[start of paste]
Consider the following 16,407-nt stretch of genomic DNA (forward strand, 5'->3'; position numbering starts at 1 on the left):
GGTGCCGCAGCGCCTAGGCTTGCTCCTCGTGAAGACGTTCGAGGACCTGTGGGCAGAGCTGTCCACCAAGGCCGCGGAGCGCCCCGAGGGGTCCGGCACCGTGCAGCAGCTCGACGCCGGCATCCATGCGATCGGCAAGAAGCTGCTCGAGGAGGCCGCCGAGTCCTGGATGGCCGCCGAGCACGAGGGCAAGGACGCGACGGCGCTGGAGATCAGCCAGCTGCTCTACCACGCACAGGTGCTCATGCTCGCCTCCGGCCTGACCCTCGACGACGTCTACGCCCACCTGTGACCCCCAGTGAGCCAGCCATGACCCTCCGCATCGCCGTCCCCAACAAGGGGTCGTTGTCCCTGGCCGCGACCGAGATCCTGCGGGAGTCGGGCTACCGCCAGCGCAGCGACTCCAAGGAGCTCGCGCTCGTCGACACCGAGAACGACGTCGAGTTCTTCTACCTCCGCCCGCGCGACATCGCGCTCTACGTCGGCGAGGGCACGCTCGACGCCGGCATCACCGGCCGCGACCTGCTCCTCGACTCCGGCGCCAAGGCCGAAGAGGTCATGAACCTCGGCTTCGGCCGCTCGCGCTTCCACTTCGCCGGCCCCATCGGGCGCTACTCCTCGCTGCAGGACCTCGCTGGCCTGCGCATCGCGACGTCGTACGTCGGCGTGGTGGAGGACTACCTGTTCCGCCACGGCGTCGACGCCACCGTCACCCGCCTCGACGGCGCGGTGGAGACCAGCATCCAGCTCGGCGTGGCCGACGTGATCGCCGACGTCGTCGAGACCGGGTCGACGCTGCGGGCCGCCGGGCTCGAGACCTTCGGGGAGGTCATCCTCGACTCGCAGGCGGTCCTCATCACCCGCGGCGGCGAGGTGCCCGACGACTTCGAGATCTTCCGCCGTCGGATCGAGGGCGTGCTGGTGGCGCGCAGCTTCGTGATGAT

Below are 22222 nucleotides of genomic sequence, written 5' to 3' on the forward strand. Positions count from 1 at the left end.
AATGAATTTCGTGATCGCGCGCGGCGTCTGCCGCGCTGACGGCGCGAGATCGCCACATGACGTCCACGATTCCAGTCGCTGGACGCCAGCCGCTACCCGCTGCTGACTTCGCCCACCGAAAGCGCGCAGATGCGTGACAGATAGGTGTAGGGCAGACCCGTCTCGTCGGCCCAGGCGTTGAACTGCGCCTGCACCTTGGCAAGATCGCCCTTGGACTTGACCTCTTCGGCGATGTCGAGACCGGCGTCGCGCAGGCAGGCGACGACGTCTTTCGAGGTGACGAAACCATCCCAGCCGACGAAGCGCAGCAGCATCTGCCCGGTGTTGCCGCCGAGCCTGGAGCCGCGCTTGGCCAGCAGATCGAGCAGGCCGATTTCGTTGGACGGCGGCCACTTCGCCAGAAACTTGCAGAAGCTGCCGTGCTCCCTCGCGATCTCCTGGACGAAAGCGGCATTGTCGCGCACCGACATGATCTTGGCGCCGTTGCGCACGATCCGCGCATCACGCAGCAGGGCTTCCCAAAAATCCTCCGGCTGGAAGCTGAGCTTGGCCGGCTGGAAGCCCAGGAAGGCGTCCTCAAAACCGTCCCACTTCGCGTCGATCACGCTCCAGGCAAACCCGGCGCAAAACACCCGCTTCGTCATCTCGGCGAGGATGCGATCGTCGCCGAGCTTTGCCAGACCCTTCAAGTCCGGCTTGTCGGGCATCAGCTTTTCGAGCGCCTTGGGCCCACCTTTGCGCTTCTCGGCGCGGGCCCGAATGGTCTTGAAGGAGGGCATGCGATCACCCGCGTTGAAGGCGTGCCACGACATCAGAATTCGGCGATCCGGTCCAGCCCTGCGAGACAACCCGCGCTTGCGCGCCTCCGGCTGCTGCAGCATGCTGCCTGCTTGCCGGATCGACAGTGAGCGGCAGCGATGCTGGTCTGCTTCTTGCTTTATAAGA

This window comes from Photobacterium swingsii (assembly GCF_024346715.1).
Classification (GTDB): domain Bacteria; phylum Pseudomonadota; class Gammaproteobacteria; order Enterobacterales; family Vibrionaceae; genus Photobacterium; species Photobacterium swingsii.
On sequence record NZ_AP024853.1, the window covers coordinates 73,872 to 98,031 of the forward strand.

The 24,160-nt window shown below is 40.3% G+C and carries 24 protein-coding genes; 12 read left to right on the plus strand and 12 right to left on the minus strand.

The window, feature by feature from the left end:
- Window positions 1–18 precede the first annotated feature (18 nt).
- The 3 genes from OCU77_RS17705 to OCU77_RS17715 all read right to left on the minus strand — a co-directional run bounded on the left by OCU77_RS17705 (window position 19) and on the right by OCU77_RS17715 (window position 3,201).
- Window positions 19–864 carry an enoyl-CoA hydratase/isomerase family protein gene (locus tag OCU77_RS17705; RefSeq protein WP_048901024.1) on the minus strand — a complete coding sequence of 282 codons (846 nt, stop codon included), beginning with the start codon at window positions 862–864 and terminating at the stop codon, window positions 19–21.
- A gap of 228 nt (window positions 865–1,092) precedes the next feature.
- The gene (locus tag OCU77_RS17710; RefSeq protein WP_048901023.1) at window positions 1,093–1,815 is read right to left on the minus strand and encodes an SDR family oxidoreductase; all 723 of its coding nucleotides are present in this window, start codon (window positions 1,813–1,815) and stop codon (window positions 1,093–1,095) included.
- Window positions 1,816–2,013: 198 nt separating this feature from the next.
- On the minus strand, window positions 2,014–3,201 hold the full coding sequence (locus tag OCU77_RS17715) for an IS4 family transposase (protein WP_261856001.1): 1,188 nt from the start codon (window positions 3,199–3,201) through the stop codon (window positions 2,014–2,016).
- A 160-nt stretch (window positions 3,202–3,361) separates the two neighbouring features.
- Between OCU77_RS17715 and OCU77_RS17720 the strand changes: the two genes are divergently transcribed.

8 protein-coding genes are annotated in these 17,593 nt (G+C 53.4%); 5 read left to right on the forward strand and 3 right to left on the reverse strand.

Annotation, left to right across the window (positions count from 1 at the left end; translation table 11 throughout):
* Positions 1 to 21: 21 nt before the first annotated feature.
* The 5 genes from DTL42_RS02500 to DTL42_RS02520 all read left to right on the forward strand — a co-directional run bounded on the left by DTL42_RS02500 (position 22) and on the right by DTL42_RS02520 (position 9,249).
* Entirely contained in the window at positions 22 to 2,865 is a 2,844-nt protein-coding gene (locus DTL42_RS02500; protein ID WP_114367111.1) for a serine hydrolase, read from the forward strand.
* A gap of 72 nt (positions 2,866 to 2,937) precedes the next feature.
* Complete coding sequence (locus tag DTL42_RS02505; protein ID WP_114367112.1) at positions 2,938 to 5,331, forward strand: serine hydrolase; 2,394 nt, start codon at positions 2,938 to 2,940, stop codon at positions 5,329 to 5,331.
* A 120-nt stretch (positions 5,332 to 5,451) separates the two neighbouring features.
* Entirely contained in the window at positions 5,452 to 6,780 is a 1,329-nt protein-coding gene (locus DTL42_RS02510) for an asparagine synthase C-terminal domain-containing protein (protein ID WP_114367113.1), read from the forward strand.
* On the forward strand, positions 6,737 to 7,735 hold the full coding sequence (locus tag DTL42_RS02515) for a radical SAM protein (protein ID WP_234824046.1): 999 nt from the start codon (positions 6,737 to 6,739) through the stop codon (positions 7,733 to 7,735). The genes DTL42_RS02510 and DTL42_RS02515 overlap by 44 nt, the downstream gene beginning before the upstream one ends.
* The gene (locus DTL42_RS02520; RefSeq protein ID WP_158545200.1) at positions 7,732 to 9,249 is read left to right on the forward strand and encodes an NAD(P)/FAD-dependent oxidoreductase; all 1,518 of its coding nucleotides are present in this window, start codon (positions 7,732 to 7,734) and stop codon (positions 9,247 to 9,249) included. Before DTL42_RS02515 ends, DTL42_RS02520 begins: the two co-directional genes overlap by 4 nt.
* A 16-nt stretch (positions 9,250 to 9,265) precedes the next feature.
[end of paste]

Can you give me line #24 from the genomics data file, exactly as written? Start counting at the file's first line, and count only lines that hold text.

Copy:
* A gap of 72 nt (positions 2,866 to 2,937) precedes the next feature.